. As the typical hydrogen
number density at 1,000 AU from the star is
n

10
5
cm
-
3
, the swept up material has
increased the densi
ty in the maser region by a factor between

10
3
-
10
5
. When the
magnetic field is partially coupled to the gas, compression of the magnetic field lines
increases the field strength in the maser region, with the relation between the magnetic
field strength an
d density
B



n
k
. Theoretical and observational considerations indicate
that the coefficient
k
can range between 0.3 and 1. An empirical relation, which has
k
=
0.4
7
, was determined from observations of magnetic fields in star
-
forming regions
20
.
Using this
relation, the magnetic field strength in the lower density region outside the jet
is
B


0.9
-
2.6 mG. This is consistent with values measured in the OH maser region at
similar distances
from the star in other systems
. Alternatively, the masers
may
occur in

a shock, similar to the H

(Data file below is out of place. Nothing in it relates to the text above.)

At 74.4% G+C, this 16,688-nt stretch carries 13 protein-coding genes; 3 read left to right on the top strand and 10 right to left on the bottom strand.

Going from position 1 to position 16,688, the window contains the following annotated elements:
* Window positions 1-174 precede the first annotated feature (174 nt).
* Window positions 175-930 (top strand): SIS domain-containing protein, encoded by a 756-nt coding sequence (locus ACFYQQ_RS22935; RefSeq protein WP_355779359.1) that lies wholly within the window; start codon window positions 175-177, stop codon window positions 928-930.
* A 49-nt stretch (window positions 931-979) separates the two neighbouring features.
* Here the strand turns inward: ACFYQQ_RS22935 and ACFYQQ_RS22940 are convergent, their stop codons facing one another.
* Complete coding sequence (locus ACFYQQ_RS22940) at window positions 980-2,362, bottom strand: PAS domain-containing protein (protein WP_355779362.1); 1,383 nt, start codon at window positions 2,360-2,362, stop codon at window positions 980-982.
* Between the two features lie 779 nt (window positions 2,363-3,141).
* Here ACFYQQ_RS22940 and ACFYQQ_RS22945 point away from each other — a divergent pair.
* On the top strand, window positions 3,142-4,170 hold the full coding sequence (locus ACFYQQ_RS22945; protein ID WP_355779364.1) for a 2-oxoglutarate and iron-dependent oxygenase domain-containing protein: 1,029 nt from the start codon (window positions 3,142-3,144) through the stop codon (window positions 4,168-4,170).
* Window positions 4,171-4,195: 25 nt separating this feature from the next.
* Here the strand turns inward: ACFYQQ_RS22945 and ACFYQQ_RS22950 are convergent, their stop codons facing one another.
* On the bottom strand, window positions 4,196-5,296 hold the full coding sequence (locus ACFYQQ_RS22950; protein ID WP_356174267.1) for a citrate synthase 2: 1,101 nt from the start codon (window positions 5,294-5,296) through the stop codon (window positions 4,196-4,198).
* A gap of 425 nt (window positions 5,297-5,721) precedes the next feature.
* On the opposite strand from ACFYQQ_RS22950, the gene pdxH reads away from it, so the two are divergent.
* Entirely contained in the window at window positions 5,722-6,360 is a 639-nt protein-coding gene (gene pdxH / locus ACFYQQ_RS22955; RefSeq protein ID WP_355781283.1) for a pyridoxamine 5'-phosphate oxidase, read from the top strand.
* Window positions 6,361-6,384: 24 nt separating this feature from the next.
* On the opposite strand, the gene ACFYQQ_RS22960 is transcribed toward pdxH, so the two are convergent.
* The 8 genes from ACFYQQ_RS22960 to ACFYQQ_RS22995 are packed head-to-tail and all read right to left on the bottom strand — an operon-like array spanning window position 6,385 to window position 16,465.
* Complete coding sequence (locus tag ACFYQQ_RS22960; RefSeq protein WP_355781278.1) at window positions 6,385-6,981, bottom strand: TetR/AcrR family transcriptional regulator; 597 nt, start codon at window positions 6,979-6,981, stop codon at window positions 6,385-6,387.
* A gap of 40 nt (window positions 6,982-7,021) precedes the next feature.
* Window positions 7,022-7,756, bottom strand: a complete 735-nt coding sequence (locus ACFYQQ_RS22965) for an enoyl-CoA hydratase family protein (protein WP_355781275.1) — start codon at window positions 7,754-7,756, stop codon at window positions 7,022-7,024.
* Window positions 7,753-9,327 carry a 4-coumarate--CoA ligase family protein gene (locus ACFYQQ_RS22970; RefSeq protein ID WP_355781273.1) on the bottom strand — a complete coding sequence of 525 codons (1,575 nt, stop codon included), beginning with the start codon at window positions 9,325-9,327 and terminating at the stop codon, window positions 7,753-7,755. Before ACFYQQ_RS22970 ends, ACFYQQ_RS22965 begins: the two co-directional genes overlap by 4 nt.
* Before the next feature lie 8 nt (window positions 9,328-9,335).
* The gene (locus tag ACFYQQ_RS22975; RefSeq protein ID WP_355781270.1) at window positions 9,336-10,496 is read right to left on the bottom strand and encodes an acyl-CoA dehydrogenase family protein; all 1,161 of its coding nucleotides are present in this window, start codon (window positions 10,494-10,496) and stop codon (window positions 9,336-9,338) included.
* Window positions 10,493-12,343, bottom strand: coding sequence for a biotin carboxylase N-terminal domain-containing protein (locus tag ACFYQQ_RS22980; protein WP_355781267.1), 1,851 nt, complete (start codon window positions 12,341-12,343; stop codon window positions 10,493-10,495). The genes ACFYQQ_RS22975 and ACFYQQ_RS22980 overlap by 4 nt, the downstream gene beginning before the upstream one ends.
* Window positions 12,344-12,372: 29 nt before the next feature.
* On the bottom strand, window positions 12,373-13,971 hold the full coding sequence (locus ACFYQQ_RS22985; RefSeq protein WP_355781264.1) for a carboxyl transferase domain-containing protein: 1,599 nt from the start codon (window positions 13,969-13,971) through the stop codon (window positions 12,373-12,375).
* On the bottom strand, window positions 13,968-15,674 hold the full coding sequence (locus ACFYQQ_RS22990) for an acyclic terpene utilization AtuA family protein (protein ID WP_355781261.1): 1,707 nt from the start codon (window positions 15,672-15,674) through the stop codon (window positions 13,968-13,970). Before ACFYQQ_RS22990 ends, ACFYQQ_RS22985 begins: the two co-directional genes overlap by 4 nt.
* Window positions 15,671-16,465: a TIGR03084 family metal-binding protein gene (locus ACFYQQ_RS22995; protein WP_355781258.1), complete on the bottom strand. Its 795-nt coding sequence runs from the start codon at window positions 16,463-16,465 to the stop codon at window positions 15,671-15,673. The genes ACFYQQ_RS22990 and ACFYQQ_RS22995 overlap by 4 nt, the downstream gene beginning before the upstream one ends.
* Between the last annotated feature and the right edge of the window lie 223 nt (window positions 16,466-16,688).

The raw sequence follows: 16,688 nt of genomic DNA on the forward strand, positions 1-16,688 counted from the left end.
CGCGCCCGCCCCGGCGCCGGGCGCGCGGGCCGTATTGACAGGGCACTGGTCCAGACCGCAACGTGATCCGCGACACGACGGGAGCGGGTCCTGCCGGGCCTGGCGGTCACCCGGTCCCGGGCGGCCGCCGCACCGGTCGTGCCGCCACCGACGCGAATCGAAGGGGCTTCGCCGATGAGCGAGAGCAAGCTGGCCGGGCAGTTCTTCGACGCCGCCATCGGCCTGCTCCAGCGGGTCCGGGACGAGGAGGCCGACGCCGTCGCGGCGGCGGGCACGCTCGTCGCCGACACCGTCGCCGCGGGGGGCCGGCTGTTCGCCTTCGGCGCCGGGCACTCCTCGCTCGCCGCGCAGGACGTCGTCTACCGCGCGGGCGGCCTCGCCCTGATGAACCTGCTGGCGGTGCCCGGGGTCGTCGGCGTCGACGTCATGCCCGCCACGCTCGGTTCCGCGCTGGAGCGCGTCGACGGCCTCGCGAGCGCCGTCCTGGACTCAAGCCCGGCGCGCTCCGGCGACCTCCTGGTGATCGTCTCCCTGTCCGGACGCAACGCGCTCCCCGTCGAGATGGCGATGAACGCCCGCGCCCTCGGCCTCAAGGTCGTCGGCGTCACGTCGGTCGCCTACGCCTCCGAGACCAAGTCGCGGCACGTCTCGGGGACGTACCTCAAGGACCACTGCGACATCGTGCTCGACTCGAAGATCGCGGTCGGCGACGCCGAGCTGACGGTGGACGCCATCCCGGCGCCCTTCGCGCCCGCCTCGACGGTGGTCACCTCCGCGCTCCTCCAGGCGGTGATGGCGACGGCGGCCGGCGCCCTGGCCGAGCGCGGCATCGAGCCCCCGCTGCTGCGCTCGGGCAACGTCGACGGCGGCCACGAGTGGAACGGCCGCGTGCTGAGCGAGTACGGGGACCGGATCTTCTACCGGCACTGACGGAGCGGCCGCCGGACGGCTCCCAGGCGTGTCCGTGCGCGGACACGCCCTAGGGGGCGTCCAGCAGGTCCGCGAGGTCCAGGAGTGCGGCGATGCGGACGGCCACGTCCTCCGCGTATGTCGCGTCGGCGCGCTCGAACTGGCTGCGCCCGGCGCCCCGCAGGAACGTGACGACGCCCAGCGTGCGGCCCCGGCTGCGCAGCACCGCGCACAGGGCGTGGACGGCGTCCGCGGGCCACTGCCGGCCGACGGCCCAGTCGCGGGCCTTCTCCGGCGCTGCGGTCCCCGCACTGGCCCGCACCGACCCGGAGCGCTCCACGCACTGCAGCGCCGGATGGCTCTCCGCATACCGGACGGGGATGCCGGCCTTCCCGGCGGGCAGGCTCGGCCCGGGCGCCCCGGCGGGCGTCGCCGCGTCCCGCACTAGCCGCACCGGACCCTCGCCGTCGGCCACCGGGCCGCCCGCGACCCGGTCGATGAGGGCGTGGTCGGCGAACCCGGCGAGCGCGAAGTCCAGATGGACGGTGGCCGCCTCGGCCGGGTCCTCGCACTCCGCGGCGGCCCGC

2
O masers found in star
-
forming regions
21
.

Such shocks might
exist
between the collimated jet and dense material in the outer circumstellar envelope.
For
a
shock model we calculate, using H
2
O shock excitation models
21
, that the pr
e
-
shock hydrogen density is

3 10
6
cm
-
3
and the pre
-
shock magnetic field strength is
B



0.07 mG.

A rotating magnetic field in the outflow of a star can be described by two components
:
a
toroidal component
B
ϕ
(


r
-
1
) and a radial component
B
r
(


r
-
2
). Due
to the
4

dependencies on distance (
r
) from the star the radial component can be effectively
neglected at distances of 1,000 AU. This is consistent with the observed magnetic field
directions, which are fully toroidal. Using the
r
-
1
dependence, we can estimat
e the
magnetic field strength
B
ϕ
s
at the base of the collimated jet on the surface of the star (
R


1 AU) to be

1.5 G
if
the jet H
2
O masers are excited in swept up material, or

70 mG
if the H
2
O masers occur in shocks. The stellar toroidal magnetic field
strength has a
latitude dependence of the form
B
ϕ
s
(
θ
s
) =
B
s
sin
θ
s
, where
B
s
is the strength at the
equator
θ
s
=
π
/2. Assuming we measure the magnetic field at the edge of the collimated
jet with an opening angle of

5º, this implies
B
s


35 or 1.6 G. The
higher value is in
excellent agreement with measurements extrapolated from previous maser polarization
observations
14, 15, 18, 22
.

The magnetic field and jet characteristics of W43A support the recent theoretical